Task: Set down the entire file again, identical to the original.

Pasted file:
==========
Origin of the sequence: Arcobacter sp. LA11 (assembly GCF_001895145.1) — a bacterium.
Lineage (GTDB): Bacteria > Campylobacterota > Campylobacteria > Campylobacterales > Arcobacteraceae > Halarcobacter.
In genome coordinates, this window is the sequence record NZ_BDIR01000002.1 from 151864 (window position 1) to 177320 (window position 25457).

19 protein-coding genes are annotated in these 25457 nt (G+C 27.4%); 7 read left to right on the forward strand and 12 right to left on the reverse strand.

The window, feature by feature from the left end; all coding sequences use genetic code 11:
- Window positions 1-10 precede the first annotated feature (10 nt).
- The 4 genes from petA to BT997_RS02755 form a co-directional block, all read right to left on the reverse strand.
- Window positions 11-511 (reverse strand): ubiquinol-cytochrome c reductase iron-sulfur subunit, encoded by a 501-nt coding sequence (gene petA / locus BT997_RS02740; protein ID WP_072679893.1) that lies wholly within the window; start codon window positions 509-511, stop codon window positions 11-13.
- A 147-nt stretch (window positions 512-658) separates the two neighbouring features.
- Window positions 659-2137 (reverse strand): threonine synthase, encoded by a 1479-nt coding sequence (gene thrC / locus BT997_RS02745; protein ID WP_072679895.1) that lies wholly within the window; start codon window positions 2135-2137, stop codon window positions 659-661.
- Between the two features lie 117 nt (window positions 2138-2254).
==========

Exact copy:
Origin of the sequence: Arcobacter sp. LA11 (assembly GCF_001895145.1) — a bacterium.
Lineage (GTDB): Bacteria > Campylobacterota > Campylobacteria > Campylobacterales > Arcobacteraceae > Halarcobacter.
In genome coordinates, this window is the sequence record NZ_BDIR01000002.1 from 151864 (window position 1) to 177320 (window position 25457).

19 protein-coding genes are annotated in these 25457 nt (G+C 27.4%); 7 read left to right on the forward strand and 12 right to left on the reverse strand.

The window, feature by feature from the left end; all coding sequences use genetic code 11:
- Window positions 1-10 precede the first annotated feature (10 nt).
- The 4 genes from petA to BT997_RS02755 form a co-directional block, all read right to left on the reverse strand.
- Window positions 11-511 (reverse strand): ubiquinol-cytochrome c reductase iron-sulfur subunit, encoded by a 501-nt coding sequence (gene petA / locus BT997_RS02740; protein ID WP_072679893.1) that lies wholly within the window; start codon window positions 509-511, stop codon window positions 11-13.
- A 147-nt stretch (window positions 512-658) separates the two neighbouring features.
- Window positions 659-2137 (reverse strand): threonine synthase, encoded by a 1479-nt coding sequence (gene thrC / locus BT997_RS02745; protein ID WP_072679895.1) that lies wholly within the window; start codon window positions 2135-2137, stop codon window positions 659-661.
- Between the two features lie 117 nt (window positions 2138-2254).